Short-term case fatality rate and associated factors among inpatients with diabetic ketoacidosis and hyperglycemic hyperosmolar state

A hospital-based analysis over a 15-Year period

Hua Fen Chen, Chih Yuan Wang, Hsin Yu Lee, Ting Ting See, Mei Hsiu Chen, Ju Ying Jiang, Ming Tsang Lee, Chung-Yi Li

Research output: Contribution to journalArticle

27 Citations (Scopus)

Abstract

Background and Purpose Diabetic ketoacidosis (DKA) and hyperglycemic hyperosmolar state (HHS) are usually life threatening, but the recent trend of 28-day case-fatality and associated risk factors including Charlson index have not been known. Our aim was to evaluate the 28-day case-fatality rate among hospitalized DKA and HHS patients in a teaching hospital in Taiwan from 1991 to 2005. Methods DKA and HHS admissions, identified from in-patient electronic database, were linked to Taiwan's national death registry. Kaplan-Meier analysis was used to determine the 28-day case-fatality rates of DKA and HHS, and to compare the trend of case-fatality over three consecutive 5-year periods (i.e, 1991-1995, 1996-2000, 2001-2005). We also used the Cox proportional hazard regression model to explore the determinants of 28-day case-fatality of the study patients. Results The 28-day case-fatality rates for DKA and HHS were 6.10% and 18.83%, and the lowest ones were observed in 2001-2005 (2.65% and 11.63% in DKA and HHS, respectively). Pneumonia was a significant predictor for increased 28-day case-fatality in both illnesses. Additionally, older age and stroke were significantly associated with increased case-fatality in DKA patients while myocardial infarction and higher Charlson index were significant predictors for higher case-fatality in HHS patients. Conclusion Improvements in case-fatality in recent years for both DKA and HHS were found in the study hospital. Further reduction of the case-fatality rate among DKA and HHS patients can be achieved by optimal management of certain co-morbidities.

Original languageEnglish
Pages (from-to)729-737
Number of pages9
JournalInternal Medicine
Volume49
Issue number8
DOIs
Publication statusPublished - 2010 Apr 15

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Hyperglycemic Hyperosmolar Nonketotic Coma
Diabetic Ketoacidosis
State Hospitals
Inpatients
Mortality
Taiwan
Kaplan-Meier Estimate
Proportional Hazards Models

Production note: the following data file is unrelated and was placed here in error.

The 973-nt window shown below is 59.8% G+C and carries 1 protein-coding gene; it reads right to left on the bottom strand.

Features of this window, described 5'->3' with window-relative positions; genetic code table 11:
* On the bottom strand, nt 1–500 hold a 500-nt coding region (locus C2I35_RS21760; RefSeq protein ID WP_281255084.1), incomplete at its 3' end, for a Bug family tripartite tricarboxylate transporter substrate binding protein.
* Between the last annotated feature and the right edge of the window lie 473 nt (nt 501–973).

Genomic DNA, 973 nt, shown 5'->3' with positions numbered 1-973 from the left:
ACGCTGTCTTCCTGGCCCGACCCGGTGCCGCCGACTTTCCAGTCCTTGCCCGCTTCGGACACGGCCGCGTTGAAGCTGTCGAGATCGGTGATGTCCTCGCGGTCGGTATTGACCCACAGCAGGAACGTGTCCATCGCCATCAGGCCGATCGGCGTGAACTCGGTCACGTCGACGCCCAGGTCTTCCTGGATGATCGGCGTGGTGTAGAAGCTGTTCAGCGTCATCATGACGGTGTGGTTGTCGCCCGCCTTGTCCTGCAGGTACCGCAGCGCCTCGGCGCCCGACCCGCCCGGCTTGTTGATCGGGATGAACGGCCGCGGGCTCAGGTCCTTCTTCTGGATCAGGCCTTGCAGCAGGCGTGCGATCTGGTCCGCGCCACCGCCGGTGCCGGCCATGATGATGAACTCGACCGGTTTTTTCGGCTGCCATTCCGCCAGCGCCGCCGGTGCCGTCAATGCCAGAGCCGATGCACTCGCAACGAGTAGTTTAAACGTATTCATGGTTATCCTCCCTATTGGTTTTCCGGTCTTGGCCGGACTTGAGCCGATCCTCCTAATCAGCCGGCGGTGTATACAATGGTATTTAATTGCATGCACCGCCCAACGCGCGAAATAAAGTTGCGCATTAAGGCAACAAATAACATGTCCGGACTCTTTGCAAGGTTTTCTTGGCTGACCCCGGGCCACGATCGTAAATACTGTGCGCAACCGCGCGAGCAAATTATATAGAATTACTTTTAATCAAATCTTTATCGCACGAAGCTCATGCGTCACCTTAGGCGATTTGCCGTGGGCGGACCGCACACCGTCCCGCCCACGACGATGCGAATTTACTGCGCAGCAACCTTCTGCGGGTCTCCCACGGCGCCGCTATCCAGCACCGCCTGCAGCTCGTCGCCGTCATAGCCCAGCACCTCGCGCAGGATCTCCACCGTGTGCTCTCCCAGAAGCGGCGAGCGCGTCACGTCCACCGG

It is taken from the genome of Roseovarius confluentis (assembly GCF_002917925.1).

Teaching Hospitals
Registries
Pneumonia

All Science Journal Classification (ASJC) codes

  • Internal Medicine

Cite this

Chen, Hua Fen ; Wang, Chih Yuan ; Lee, Hsin Yu ; See, Ting Ting ; Chen, Mei Hsiu ; Jiang, Ju Ying ; Lee, Ming Tsang ; Li, Chung-Yi. / Short-term case fatality rate and associated factors among inpatients with diabetic ketoacidosis and hyperglycemic hyperosmolar state : A hospital-based analysis over a 15-Year period. In: Internal Medicine. 2010 ; Vol. 49, No. 8. pp. 729-737.
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abstract = "Background and Purpose Diabetic ketoacidosis (DKA) and hyperglycemic hyperosmolar state (HHS) are usually life threatening, but the recent trend of 28-day case-fatality and associated risk factors including Charlson index have not been known. Our aim was to evaluate the 28-day case-fatality rate among hospitalized DKA and HHS patients in a teaching hospital in Taiwan from 1991 to 2005. Methods DKA and HHS admissions, identified from in-patient electronic database, were linked to Taiwan's national death registry. Kaplan-Meier analysis was used to determine the 28-day case-fatality rates of DKA and HHS, and to compare the trend of case-fatality over three consecutive 5-year periods (i.e, 1991-1995, 1996-2000, 2001-2005). We also used the Cox proportional hazard regression model to explore the determinants of 28-day case-fatality of the study patients. Results The 28-day case-fatality rates for DKA and HHS were 6.10{\%} and 18.83{\%}, and the lowest ones were observed in 2001-2005 (2.65{\%} and 11.63{\%} in DKA and HHS, respectively). Pneumonia was a significant predictor for increased 28-day case-fatality in both illnesses. Additionally, older age and stroke were significantly associated with increased case-fatality in DKA patients while myocardial infarction and higher Charlson index were significant predictors for higher case-fatality in HHS patients. Conclusion Improvements in case-fatality in recent years for both DKA and HHS were found in the study hospital. Further reduction of the case-fatality rate among DKA and HHS patients can be achieved by optimal management of certain co-morbidities.",